While analysts interviewed by The Moscow Times agreed that the use of history as a means to accomplish political ends often leads to its distortion, they likewise agreed that this is nothing new. Many politicians have employed this strategy as a source of state-building and to bolster national identity.
Speaking at the Kremlin's celebration of Prince Vladimir, Putin said “Christianization was a key turning point for Russian history, statehood and culture. Our common duty is to honor this crucial state of Russia's development.”
“By halting internecine strife [between the different principalities making up Kievan Rus], by defeating external enemies, Prince Vladimir laid the foundation for the formation of a united Russian nation; in fact, he cleared the way for the establishment of a strong, centralized Russian state,” Putin told his illustrious audience at the grand Kremlin palace.
Beyond the Kremlin walls, numerous other Russian celebrations have been hosted in recent days to honor Prince Vladimir, in an apparent attempt to emphasize the country's link to the early medieval leader — who ruled from the capital of modern-day Ukraine.
Overall, the Russian state earmarked upwards of 274.5 million rubles ($4.5 million) for festivals, forums and renovations across Russia in Prince Vladimir's honor, the RBC news site reported last week.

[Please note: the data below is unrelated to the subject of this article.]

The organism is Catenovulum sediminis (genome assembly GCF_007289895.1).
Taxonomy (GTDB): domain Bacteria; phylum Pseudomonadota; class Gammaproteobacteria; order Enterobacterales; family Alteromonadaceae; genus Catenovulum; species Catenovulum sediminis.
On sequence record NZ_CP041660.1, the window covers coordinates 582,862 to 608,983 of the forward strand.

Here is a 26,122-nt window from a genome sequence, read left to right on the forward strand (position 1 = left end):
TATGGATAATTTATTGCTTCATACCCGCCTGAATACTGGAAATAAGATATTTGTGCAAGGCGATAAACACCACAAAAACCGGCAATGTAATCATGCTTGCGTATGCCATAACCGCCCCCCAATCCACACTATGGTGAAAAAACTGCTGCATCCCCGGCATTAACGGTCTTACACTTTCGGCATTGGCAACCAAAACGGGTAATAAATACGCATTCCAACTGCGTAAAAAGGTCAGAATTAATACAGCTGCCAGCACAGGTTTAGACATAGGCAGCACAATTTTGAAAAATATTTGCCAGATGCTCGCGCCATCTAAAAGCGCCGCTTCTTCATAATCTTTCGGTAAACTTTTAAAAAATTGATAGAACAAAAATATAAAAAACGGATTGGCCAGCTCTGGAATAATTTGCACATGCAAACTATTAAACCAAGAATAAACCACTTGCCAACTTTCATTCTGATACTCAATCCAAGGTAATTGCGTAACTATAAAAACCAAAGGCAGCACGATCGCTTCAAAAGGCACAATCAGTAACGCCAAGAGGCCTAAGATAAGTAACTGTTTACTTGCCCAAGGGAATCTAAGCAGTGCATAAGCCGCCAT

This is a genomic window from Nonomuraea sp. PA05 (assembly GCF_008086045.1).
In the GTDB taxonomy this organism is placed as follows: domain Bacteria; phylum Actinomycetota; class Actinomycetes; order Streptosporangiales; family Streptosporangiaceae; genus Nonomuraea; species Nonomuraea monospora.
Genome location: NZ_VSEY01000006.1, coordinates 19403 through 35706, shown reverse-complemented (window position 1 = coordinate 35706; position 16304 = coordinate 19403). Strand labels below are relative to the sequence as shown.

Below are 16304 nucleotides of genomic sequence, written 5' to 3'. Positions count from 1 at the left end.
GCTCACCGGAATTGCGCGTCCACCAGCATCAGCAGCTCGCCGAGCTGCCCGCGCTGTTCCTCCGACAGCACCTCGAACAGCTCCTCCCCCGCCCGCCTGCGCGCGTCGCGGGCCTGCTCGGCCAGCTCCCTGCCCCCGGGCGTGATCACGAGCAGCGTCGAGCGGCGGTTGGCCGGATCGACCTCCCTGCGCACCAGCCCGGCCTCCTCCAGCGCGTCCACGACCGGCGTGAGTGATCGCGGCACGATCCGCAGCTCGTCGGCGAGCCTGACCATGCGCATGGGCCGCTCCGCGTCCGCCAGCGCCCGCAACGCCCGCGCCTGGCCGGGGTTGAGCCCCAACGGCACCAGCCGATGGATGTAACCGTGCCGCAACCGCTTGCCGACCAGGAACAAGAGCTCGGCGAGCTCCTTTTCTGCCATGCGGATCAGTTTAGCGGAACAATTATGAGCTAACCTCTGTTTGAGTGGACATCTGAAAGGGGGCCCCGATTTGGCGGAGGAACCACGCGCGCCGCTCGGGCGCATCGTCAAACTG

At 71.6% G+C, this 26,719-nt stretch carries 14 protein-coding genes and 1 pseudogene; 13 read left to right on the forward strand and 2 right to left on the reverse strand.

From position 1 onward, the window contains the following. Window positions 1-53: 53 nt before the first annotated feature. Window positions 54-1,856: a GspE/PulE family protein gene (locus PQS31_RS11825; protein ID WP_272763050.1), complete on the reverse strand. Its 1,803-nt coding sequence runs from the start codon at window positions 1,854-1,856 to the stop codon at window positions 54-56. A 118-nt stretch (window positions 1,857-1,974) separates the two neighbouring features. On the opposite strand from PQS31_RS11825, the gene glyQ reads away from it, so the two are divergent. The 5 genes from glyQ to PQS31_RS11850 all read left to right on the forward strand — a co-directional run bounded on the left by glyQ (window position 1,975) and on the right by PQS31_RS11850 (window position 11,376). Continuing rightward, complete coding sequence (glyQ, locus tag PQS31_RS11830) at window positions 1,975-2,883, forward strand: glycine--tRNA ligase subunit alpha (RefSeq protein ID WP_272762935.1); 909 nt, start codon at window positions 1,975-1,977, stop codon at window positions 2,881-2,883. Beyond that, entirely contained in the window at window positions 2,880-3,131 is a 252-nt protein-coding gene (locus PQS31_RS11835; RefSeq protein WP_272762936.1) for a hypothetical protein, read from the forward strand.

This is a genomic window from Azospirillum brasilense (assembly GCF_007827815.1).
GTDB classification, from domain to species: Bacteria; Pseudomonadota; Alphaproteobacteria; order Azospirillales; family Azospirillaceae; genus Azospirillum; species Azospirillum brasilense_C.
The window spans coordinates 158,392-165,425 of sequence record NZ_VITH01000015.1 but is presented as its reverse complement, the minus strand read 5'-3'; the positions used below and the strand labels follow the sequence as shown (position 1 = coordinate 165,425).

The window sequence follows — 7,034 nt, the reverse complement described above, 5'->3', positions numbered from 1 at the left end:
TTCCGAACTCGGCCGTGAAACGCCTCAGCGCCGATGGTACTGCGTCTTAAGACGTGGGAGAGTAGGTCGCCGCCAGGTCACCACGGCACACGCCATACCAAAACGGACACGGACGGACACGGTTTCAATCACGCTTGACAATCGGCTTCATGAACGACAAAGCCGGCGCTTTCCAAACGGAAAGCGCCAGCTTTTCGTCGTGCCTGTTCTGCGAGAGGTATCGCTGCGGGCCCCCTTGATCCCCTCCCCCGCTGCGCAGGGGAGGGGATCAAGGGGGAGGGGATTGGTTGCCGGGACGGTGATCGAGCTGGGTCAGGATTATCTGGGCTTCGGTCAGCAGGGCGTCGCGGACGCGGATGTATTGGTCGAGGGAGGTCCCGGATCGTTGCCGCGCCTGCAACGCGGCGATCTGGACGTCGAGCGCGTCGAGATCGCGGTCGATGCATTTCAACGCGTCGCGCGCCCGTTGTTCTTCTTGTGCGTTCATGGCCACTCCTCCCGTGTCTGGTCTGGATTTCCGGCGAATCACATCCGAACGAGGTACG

On Monday, Putin visited the newly restored church of St. Vladimir at the Moscow Diocesan house, which in Soviet times hosted a studio where documentary films were produced.
The Russian authorities also courted a great deal of media attention in recent weeks by deciding to change the location of a massive statue of Prince Vladimir that has already been constructed, and which was meant to be erected on Vorobyovy Gory (Sparrow Hills).
The original plan was for the monument to overlook the city center, and to resemble a monument to the medieval prince that has towered over the banks of the Dnepr river in Kiev since 1853.
During his last visit to Ukraine in July 2013, on the occasion of the 1,025th anniversary of the Christianization of Kievan Rus, Putin had visited the monument with then-President Viktor Yanukovych.
Since then, much has changed.
A few months later, in February 2014, a popular uprising led to the Kremlin-friendly Yanukovych's ouster, and cleared the way for the current pro-Western government to take power.